Tim Feriss’ 4 hour workweek and “outsourcing” to get to the $10K college degree: what could go wrong?

This morning, I stumbled across a “guest blog” at University of Venus (part of Inside Higher Ed) by Terrance Bradford-Muhammad titled “Creating a Degree for 10K.” Apparently, Texas Governor Rick Perryhas issued the “challenge” to his states’ universities to create a $10K college degree, one that included tuition and books.  Right after that, Perry issued a “challenge” to Texas cattlemen to produce a steer with steaks that taste like unicorn and that poop cherry jelly beans.

I jest, of course.  A $10K degree is ridiculous.

But Bradford-Muhammad takes on the challenge and suggests that maybe the way to get to that $10K degree is by following the outsourcing techniques suggested by none other than Tim “The Four Hour Workweek” Feriss.  Here’s a long quote to give you an idea what I mean:

In Timothy Feriss’ 4 Hour Workweek, he discusses the idea of “Automation,” meaning building a sustainable and automatic stream of income. It includes several techniques like drop-shipping, Google Adwords and Adsense, and outsourcing, all techniques a university could use (Timothy Feriss: Outsourcing Life). In some cases it has already begun.

The private (for-profit) sector residence life program I worked for was outsourced to a third party housing provider that leased land from a university. The company built and maintained the buildings, operating the program with its own employees. This cost the state nothing and, instead, put money in the state’s pockets (if a state can have such things).

Still not a believer? Think of this. Drop shipping is a product delivery method where the seller accepts payment for an order, but the customer receives the product directly from the manufacturer. In these arrangements, the retailer is the middleman between the manufacturer and the customer (Wise Geek). Think of online universities and of the professors who teach part-time from their homes. The state could rid itself of “brick and mortar” classrooms and arrange a teaching contract between the professor and the students, allowing the professor to decide where, when and how learning would take place. Cost to the state? Nothing.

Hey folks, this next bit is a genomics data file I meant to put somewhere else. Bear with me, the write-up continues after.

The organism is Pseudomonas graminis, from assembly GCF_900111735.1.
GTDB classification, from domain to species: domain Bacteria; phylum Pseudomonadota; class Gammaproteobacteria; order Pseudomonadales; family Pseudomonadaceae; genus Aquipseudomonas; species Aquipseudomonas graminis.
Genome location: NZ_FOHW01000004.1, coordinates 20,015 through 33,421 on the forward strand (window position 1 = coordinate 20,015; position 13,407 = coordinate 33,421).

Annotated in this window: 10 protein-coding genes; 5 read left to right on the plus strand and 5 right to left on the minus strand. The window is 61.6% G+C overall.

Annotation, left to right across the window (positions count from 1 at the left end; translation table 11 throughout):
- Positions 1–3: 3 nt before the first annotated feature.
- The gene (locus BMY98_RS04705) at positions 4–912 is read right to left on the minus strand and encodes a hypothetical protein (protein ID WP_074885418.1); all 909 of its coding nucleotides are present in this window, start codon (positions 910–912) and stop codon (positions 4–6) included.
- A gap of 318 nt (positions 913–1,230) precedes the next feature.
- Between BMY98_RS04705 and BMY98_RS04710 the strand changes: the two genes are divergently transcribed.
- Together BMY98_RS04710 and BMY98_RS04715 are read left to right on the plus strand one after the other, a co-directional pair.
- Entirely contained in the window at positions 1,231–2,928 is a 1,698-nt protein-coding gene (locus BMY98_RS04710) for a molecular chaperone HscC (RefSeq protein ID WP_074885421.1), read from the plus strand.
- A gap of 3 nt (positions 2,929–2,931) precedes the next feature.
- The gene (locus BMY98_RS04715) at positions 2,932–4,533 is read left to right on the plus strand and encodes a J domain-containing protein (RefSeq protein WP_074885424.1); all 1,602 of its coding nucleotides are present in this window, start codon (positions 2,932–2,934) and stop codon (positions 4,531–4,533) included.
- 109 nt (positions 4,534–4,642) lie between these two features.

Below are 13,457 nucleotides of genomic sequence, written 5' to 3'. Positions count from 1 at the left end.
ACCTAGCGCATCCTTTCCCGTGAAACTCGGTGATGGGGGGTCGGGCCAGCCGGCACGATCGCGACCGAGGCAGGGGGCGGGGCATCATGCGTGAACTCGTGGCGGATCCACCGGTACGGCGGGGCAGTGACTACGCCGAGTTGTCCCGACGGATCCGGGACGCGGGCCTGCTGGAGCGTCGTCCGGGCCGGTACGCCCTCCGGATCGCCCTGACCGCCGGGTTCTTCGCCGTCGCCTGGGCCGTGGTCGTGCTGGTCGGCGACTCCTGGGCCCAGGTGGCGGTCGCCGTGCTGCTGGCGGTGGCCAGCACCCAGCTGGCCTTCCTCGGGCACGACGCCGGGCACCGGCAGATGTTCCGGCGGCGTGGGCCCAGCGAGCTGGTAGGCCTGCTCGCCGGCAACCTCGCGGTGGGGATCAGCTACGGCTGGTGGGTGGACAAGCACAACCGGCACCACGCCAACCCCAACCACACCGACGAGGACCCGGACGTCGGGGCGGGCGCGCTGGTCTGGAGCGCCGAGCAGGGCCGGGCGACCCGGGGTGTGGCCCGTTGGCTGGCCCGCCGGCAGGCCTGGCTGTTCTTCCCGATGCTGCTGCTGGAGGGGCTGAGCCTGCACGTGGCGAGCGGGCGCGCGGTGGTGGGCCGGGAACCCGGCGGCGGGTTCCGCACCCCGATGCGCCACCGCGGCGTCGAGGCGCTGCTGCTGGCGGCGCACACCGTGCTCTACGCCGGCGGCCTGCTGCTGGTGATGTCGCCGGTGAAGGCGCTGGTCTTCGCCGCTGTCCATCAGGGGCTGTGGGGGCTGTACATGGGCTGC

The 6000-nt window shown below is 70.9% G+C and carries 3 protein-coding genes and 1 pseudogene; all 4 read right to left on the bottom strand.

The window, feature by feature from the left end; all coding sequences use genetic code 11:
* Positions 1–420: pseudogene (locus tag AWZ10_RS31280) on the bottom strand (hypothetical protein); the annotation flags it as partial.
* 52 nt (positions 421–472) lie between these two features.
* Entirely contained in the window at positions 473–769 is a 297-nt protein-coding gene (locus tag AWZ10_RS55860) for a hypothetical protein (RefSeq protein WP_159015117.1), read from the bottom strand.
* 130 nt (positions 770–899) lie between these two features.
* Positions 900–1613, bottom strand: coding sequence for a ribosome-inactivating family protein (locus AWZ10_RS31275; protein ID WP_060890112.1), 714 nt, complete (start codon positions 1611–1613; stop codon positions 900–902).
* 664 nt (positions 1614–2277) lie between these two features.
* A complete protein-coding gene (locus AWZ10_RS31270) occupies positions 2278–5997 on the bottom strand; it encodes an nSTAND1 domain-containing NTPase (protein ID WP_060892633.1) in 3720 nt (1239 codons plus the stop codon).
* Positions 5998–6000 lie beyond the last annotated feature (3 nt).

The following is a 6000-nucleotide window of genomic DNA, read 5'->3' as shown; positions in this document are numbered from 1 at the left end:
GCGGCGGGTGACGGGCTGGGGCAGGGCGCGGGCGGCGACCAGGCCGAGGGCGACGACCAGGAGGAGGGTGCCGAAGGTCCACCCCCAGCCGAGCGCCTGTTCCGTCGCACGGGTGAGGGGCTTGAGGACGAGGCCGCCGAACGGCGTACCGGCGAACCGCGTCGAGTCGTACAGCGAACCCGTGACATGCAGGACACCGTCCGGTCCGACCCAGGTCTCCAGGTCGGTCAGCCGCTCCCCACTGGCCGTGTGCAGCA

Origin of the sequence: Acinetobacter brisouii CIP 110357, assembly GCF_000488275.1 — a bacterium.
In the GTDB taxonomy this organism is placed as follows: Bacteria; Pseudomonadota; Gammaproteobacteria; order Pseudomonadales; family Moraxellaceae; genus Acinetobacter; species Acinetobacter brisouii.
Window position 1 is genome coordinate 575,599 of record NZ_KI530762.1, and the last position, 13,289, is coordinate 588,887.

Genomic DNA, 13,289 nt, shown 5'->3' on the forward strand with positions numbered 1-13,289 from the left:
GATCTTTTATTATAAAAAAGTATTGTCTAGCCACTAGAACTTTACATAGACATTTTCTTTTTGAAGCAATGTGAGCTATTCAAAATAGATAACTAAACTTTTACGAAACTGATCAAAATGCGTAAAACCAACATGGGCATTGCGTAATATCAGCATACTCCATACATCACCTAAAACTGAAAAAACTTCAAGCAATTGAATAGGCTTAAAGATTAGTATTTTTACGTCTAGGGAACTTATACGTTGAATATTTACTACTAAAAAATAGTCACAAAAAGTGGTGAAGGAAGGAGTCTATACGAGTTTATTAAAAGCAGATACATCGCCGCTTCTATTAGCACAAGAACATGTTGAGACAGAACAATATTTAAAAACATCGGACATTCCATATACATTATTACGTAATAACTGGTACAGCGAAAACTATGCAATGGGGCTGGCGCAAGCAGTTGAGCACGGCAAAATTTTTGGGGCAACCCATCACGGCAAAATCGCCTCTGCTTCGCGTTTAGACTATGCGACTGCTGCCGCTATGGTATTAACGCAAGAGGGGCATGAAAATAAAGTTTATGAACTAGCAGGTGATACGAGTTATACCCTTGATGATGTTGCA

By the way, Bradford-Muhammad is a PhD student in “student affairs” at the California Institute of Integral Studies.  Not sure how that studying is going there, frankly.

For the sake of argument, let’s assume that Feriss’ system is foolproof and sound, so simple that all you have to do is describe it and it works.  It’s not that Feriss does not have any good points– I’ve written about some of them before— but I think it’s going to take a wee bit more than referencing a chapter in a pop self-help book to make it so.  But still.  Also, let’s just assume that a) the compensation for this kind of work was comparable to what professors earn now, and b) all of the other key trappings of the “real job” aspect of things– minor details like insurance and retirement plans– could be addressed.  Two more mondo-huge assumptions, but again, let’s just go with it.

On the one hand, this system would be pretty sweet:  “the university” then becomes more or less a broker matching up students to instructors, and the students/instructors work out the details.  In fact, in a broad sort of way, this is what is happening now in the realm of teaching part-time and online:  you pick up an online class here and an online class there, and through that, the instructor cobbles together some version of a paycheck.  Hypothetically, someone who either  negotiated a higher salary than the usual per-class rate or someone who was willing to take on a ridiculous number of classes could make some very good money.